In this caresheet I’ll be covering all aspects of care for three different species of Milk Snake, the Mexican Milk Snake, Sinaloan Milk Snake and Nelson’s Milk Snake. These three have very similar care. In fact, you may have trouble identifying them apart by looks, or you may find individuals are cross bred. This caresheet will include housing, heating, lighting, humidity, decor, social needs, breeding and more! Everything you need to know to keep these Milk Snakes as a pet. This information is very similar to keeping other closely related Milk Snakes such as the Pueblan Milk Snake and the Honduran Milk Snake, the main difference being size and looks, so you may want to check out their basic information too before making a decision.
Meet the Mexican Milk Snake
The Mexican Milk Snake (reclassified from Lampropeltis triangulum annulata to Lampropeltis annulata in 2014) is one of the smallest species of Milk Snake, with most adults rarely exceeding two and a half foot, and some smaller individuals may only be one and a half to two feet in length. This makes ideal for those who only have a small space for a habitat.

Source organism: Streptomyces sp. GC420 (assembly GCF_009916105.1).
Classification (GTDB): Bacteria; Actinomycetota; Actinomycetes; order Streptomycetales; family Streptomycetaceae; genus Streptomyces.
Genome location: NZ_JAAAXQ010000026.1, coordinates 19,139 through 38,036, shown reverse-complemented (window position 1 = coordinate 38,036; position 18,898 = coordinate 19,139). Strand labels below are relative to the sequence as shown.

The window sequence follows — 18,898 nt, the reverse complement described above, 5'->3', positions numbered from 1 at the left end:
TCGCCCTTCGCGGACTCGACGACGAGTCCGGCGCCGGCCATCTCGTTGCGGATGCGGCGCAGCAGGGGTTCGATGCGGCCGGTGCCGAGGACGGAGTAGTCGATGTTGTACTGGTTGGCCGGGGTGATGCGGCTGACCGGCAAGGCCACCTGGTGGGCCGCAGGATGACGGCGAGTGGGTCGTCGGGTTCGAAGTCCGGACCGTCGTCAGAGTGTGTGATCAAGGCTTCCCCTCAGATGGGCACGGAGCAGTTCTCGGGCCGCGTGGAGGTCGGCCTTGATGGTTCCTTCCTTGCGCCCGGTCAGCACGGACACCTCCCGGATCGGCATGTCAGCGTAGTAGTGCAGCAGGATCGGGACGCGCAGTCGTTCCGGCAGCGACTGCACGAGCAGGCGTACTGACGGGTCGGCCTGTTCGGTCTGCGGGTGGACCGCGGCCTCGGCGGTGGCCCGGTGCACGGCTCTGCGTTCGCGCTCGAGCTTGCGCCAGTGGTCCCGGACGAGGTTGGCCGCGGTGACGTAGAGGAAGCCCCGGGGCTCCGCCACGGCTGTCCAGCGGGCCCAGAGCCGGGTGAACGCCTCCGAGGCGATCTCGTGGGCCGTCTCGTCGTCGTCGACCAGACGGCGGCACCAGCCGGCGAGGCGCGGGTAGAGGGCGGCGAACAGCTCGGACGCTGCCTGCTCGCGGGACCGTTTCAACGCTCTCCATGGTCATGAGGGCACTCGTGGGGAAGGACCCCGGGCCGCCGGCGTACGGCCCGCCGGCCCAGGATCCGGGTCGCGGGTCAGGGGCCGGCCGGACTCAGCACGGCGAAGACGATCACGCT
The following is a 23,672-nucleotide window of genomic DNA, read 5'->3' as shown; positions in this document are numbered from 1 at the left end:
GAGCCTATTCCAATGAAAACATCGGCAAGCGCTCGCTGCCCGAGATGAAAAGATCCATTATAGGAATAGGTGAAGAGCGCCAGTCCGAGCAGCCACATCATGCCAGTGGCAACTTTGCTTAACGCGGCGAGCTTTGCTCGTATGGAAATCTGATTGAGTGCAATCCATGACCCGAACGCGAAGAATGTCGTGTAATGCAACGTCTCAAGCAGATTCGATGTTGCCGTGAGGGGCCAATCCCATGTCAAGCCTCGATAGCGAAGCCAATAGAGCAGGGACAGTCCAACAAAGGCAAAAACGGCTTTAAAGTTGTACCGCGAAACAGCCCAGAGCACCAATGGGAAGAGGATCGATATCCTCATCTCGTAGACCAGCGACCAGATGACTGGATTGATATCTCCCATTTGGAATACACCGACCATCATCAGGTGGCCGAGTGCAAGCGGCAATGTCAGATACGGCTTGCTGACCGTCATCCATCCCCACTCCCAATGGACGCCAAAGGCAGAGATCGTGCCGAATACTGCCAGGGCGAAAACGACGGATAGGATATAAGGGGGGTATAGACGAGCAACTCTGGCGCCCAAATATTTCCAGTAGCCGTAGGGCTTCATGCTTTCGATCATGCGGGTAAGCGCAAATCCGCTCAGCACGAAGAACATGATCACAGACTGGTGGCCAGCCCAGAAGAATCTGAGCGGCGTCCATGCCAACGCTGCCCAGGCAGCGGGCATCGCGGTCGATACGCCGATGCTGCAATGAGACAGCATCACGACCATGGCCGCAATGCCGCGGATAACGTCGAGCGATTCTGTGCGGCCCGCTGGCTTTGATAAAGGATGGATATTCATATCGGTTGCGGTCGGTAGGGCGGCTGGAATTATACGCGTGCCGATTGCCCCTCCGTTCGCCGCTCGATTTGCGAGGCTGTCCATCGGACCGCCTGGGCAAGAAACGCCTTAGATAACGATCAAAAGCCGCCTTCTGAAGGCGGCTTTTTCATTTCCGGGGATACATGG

The Mexican Milk Snake, as the name suggests, comes from Mexico (Coahuila, Tamaulipas and Nuevo Léon), but can also be found nearby in southwest Texas. It comes from grasslands and fields, where it hunts small rodents. With good care in captivity, the lifespan of all three snakes described here is up to or in excess of twenty years.
Sinaloan Milk Snake
The Sinaloan Milk Snake (Lampropeltis triangulum sinaloae) comes from Southwestern Mexico and the areas of Sonora, Sinaloa and Chihuahua. The Sinaloan Milk Snake has larger red bands than other closely related species, because these bands are much larger, the black and white bands are reduced, making it an easier snake to visually identify. The black and white bands themselves are usually around the same width. It is a fairly medium size in the Milk Snake range, reaching from three to four feet, with averages around three and a half foot.
Meet the Nelson’s Milk Snake
Nelson’s Milk Snakes (Lampropeltis triangulum nelsoni) can be found widely across many areas of Mexico and is around the same size as the Sinaloan Milk Snake, with lengths between three and four foot on average. In the Nelson’s Milk Snake the black rings are two to three times the width of the white rings, which are usually quite narrow.
Identifying the three